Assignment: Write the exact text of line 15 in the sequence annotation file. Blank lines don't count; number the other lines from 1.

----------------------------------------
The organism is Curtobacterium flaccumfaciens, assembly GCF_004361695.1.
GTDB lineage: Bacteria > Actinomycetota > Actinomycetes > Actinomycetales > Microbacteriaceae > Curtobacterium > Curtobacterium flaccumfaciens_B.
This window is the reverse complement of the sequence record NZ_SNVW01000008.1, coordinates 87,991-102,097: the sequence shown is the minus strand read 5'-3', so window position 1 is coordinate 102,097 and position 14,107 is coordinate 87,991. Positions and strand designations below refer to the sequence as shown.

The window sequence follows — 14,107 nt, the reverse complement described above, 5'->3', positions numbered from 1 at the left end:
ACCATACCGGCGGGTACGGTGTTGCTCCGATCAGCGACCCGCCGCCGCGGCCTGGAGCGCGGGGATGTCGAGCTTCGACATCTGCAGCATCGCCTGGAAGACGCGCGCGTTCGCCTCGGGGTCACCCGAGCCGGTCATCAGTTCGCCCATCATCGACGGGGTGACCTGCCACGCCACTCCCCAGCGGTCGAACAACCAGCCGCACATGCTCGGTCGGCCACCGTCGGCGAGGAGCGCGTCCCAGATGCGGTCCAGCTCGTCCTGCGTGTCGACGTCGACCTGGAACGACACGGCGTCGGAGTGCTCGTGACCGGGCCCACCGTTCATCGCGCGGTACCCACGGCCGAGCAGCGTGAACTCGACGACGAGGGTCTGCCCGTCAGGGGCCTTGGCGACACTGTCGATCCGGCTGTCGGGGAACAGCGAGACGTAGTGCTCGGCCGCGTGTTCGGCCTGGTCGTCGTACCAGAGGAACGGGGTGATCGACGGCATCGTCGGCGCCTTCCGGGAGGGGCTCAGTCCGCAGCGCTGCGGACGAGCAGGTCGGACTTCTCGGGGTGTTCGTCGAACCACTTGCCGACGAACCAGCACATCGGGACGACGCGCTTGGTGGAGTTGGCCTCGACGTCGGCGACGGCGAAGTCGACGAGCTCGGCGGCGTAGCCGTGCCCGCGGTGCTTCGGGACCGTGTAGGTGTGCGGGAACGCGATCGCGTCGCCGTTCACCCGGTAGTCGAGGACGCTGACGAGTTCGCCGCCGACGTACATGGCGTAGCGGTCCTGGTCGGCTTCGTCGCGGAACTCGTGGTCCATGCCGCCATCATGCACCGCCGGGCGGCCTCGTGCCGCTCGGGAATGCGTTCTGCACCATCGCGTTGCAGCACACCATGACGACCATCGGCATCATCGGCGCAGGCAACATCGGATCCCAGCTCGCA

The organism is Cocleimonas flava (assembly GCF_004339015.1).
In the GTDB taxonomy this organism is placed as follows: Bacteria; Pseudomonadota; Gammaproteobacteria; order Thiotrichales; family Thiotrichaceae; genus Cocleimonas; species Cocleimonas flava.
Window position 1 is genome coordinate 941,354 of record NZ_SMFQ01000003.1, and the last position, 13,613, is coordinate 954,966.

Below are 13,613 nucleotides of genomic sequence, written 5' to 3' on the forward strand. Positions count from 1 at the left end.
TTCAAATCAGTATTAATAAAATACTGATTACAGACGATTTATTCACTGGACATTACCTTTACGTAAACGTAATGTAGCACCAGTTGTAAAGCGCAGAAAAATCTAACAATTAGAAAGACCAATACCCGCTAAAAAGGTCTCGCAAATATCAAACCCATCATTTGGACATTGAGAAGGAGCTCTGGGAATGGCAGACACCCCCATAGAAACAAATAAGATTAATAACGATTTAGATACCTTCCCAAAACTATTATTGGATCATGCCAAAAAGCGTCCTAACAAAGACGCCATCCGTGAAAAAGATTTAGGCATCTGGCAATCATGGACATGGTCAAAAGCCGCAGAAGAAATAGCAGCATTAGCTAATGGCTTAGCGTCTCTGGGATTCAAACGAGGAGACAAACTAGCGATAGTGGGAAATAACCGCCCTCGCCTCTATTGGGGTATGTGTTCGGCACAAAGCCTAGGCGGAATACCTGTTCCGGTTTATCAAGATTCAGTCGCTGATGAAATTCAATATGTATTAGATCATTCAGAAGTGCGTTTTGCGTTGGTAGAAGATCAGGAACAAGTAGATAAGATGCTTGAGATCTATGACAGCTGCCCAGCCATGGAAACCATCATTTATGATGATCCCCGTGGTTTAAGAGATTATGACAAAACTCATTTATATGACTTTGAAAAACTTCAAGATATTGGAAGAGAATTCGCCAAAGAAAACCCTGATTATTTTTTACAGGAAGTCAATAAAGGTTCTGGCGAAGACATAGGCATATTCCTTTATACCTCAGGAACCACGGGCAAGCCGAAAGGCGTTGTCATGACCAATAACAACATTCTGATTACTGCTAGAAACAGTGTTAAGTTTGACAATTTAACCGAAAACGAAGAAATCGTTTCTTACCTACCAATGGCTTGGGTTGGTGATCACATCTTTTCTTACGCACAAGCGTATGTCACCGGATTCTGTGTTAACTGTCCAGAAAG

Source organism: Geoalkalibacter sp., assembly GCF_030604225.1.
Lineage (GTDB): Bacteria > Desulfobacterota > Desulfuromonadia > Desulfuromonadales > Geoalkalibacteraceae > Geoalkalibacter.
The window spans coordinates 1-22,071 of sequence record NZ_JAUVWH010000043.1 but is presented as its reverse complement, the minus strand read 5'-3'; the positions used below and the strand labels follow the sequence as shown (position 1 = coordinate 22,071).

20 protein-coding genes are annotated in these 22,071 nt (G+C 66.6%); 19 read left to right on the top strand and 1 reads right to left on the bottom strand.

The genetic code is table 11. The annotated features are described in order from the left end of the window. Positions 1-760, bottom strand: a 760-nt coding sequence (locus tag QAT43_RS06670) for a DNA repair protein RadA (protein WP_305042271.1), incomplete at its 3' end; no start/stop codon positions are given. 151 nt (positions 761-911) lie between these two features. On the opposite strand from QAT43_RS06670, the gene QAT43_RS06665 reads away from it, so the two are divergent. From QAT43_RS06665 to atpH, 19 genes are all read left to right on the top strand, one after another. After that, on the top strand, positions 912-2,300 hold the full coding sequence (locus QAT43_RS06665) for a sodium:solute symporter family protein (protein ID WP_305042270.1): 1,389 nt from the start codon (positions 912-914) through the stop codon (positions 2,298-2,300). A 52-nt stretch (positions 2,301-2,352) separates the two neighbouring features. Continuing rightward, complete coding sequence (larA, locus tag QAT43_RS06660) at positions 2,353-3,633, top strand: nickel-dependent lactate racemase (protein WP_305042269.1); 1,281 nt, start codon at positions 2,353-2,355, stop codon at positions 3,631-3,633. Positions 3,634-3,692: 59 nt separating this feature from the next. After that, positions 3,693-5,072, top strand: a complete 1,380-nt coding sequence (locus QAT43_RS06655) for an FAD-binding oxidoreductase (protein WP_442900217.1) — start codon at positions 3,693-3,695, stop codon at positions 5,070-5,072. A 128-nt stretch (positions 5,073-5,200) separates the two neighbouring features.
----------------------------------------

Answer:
The genetic code is table 11. The annotated features are described in order from the left end of the window. Positions 1-760, bottom strand: a 760-nt coding sequence (locus tag QAT43_RS06670) for a DNA repair protein RadA (protein WP_305042271.1), incomplete at its 3' end; no start/stop codon positions are given. 151 nt (positions 761-911) lie between these two features. On the opposite strand from QAT43_RS06670, the gene QAT43_RS06665 reads away from it, so the two are divergent. From QAT43_RS06665 to atpH, 19 genes are all read left to right on the top strand, one after another. After that, on the top strand, positions 912-2,300 hold the full coding sequence (locus QAT43_RS06665) for a sodium:solute symporter family protein (protein ID WP_305042270.1): 1,389 nt from the start codon (positions 912-914) through the stop codon (positions 2,298-2,300). A 52-nt stretch (positions 2,301-2,352) separates the two neighbouring features. Continuing rightward, complete coding sequence (larA, locus tag QAT43_RS06660) at positions 2,353-3,633, top strand: nickel-dependent lactate racemase (protein WP_305042269.1); 1,281 nt, start codon at positions 2,353-2,355, stop codon at positions 3,631-3,633. Positions 3,634-3,692: 59 nt separating this feature from the next. After that, positions 3,693-5,072, top strand: a complete 1,380-nt coding sequence (locus QAT43_RS06655) for an FAD-binding oxidoreductase (protein WP_442900217.1) — start codon at positions 3,693-3,695, stop codon at positions 5,070-5,072. A 128-nt stretch (positions 5,073-5,200) separates the two neighbouring features.